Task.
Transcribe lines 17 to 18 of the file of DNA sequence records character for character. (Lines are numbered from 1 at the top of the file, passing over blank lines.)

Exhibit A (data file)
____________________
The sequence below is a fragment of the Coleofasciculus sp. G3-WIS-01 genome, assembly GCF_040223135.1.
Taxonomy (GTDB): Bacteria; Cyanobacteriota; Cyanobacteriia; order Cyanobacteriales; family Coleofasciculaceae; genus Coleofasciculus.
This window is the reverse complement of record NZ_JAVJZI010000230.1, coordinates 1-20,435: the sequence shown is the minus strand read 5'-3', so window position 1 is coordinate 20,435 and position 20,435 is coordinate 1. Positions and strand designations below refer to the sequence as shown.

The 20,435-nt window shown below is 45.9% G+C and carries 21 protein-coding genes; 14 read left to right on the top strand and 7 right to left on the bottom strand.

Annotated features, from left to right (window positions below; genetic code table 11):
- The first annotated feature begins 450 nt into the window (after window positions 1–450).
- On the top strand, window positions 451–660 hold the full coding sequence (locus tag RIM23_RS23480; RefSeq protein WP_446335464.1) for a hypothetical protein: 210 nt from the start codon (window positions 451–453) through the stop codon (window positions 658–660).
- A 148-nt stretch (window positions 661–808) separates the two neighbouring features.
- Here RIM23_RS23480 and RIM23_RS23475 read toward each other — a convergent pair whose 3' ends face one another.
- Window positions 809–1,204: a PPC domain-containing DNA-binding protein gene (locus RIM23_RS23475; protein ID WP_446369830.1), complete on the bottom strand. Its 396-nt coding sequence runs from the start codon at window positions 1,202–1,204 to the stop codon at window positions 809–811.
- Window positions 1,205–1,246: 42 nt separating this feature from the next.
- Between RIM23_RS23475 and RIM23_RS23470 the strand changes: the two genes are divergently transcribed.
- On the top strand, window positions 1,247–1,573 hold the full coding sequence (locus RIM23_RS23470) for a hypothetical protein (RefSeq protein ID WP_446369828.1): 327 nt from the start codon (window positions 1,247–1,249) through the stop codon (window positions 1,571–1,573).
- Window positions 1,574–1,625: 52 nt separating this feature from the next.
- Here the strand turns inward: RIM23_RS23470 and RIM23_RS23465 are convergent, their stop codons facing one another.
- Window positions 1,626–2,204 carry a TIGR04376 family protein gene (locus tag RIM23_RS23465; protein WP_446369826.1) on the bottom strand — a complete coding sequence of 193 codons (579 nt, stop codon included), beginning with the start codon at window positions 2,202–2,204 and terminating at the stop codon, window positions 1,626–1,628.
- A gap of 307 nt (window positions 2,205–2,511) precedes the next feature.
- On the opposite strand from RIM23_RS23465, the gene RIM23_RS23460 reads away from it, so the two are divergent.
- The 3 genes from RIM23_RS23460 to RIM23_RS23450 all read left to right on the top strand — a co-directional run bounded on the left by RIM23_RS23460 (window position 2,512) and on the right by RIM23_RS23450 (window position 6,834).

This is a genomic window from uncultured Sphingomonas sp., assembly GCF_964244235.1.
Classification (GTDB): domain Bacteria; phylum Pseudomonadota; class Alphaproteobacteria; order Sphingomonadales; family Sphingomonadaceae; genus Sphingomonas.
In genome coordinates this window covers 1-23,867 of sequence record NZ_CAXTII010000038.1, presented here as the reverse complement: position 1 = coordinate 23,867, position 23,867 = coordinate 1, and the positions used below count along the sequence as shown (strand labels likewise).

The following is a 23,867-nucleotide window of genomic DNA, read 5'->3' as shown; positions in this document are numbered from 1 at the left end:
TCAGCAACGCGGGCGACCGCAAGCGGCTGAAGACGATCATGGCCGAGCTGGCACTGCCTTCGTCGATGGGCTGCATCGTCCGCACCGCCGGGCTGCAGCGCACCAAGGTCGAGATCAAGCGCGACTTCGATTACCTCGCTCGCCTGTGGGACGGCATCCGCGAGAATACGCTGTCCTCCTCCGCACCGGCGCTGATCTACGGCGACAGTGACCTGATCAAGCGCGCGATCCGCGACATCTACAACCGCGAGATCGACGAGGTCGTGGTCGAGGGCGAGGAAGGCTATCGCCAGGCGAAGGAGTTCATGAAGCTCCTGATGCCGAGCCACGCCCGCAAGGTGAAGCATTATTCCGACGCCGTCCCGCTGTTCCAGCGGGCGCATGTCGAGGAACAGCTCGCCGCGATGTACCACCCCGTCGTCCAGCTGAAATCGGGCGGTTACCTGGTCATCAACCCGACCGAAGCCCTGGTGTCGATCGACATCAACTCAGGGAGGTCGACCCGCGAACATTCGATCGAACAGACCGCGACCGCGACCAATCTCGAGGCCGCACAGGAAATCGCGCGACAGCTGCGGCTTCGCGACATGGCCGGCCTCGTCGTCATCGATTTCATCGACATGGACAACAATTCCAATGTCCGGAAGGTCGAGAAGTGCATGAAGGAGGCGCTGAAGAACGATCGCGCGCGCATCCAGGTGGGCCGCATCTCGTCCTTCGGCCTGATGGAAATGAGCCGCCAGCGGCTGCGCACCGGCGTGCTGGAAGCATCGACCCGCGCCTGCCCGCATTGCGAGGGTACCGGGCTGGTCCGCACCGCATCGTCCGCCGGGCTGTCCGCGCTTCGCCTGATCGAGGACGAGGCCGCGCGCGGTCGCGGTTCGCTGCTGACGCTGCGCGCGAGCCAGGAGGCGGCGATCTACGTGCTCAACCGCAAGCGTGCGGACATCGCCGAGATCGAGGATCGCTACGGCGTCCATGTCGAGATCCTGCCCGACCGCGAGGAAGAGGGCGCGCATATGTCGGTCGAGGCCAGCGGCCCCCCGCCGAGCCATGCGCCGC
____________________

- A gap of 307 nt (window positions 2,205–2,511) precedes the next feature.
- On the opposite strand from RIM23_RS23465, the gene RIM23_RS23460 reads away from it, so the two are divergent.